Father Cassilly writes: “Love is an act of the will, and the will, like any other faculty, has its own proper object. As sounds are perceived by the ear and colors by the eye, as the intellect assents to truth, so the will finds rest in the good. Of its very nature it loves what is good and hates what is evil. It cannot love evil as such. Evil may masquerade as good and so deceive the will into a false love, and what is good may deck itself in so attractive a garb as to beget an intemperate or inordinate desire of it. But good in some shape or form is ever the proper object of love. And the love of friendship is no exception to this rule. In natural friendship we base our good-will to another on his own goodness, we give him our love because we consider him worthy of it.”
“One may esteem and love you highly, and yet, if you are not aware of his sentiments, you are not properly his friend; and even when you learn his attitude toward you, you still give him no right to call you friend, until you accept his offering of affection and let him know that you reciprocate it. Friendship, then, is a mutual love, and though called forth by the consideration of another’s worth it remains free in the giving. . . . You cannot bind or halter, command or purchase it. Of its essence it is a free gift and unpurchasable.”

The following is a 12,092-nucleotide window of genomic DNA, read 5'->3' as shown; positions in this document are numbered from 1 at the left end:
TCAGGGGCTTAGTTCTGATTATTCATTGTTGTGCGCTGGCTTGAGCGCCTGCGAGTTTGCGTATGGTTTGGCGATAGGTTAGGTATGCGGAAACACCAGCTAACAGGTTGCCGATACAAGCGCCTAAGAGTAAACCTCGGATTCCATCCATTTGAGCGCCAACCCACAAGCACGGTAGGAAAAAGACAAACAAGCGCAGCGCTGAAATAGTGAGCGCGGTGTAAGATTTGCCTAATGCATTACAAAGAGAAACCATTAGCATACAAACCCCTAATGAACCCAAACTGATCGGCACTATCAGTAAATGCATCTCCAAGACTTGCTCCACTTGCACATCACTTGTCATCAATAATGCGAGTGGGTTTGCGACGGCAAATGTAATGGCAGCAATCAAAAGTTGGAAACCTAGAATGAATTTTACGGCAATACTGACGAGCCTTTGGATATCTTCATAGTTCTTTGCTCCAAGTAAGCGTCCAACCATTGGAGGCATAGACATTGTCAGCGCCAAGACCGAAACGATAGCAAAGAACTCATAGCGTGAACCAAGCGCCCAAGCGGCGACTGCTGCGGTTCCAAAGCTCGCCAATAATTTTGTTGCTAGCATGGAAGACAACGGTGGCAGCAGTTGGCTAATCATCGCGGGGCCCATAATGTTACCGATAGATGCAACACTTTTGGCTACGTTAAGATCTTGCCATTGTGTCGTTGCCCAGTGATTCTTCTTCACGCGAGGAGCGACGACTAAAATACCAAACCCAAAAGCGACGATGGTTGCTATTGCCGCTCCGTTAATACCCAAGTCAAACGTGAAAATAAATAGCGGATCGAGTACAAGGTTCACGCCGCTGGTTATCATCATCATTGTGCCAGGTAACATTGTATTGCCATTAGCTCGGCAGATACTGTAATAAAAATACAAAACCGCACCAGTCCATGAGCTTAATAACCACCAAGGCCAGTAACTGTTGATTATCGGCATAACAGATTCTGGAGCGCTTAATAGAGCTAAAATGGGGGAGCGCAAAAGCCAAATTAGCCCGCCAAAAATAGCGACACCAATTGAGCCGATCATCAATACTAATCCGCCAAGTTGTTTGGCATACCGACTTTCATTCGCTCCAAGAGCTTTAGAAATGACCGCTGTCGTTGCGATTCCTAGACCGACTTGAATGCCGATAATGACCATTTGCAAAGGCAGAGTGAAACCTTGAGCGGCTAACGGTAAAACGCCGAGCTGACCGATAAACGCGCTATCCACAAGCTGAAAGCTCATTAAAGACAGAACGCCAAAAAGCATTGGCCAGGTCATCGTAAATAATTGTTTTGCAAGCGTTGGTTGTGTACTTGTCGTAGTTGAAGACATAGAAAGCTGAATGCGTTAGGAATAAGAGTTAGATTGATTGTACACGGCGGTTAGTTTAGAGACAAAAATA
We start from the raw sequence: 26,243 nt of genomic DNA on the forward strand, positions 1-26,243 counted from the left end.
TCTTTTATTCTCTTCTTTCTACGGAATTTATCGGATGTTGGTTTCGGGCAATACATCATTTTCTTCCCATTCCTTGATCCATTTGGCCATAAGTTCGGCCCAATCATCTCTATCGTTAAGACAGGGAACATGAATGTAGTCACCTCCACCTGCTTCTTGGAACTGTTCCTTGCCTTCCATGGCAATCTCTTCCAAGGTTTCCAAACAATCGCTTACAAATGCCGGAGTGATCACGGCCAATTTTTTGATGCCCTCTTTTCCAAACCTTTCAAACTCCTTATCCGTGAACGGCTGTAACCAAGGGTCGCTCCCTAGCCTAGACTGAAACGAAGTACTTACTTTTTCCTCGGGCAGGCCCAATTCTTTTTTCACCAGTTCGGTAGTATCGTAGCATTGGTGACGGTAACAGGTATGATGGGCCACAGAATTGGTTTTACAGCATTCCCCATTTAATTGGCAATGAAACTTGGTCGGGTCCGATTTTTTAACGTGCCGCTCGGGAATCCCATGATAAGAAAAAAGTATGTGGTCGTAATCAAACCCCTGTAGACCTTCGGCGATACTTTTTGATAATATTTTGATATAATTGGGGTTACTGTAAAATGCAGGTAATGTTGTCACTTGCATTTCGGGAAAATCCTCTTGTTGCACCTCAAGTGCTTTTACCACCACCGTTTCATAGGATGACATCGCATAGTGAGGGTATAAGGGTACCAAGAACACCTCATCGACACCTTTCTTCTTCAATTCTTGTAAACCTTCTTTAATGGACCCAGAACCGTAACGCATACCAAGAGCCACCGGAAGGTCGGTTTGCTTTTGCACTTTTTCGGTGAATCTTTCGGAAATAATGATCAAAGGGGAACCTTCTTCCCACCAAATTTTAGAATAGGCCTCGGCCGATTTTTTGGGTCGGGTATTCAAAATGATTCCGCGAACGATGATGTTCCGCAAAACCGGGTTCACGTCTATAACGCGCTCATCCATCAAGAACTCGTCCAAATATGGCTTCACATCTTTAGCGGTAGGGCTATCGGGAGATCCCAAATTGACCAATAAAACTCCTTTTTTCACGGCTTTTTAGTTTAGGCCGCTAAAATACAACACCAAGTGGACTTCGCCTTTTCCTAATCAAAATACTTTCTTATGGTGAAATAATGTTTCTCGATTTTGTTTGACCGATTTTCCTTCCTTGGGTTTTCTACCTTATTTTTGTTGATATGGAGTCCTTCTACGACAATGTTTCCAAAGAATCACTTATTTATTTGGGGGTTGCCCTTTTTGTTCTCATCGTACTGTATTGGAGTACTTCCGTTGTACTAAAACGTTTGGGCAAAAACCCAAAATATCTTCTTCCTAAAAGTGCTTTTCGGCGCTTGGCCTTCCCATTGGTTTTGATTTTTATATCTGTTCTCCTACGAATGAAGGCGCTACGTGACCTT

“Since love consists in so close a riveting of hearts, it would seem natural to conclude that it flourishes best between equals. St. Jerome does not hesitate to say that ‘friendship either finds equals or makes them.’ Where no interest, pursuit or similarity of taste exists in common, it is evident that nothing serves to draw the wills together. . . . Men closely bound by friendship’s tie ordinarily feel so keenly the chafing of inequality that the superior strives to keep his own eminence in the background, and at the same time to elevate his friend, as near as may be, to his own station. Thus we read in Scripture that King Alexander, wishing to make Jonathan, the valiant brother of Judas Machabeus, his confederate and friend, appointed him high priest of his nation and sent him a purple robe and a crown of gold to raise him to a dignity worthy of a king’s friend (1 Mc 10:20).”
Quotations from Francis Cassilly, A Story of Love, 2d ed. (St. Louis: B. Herder, 1917).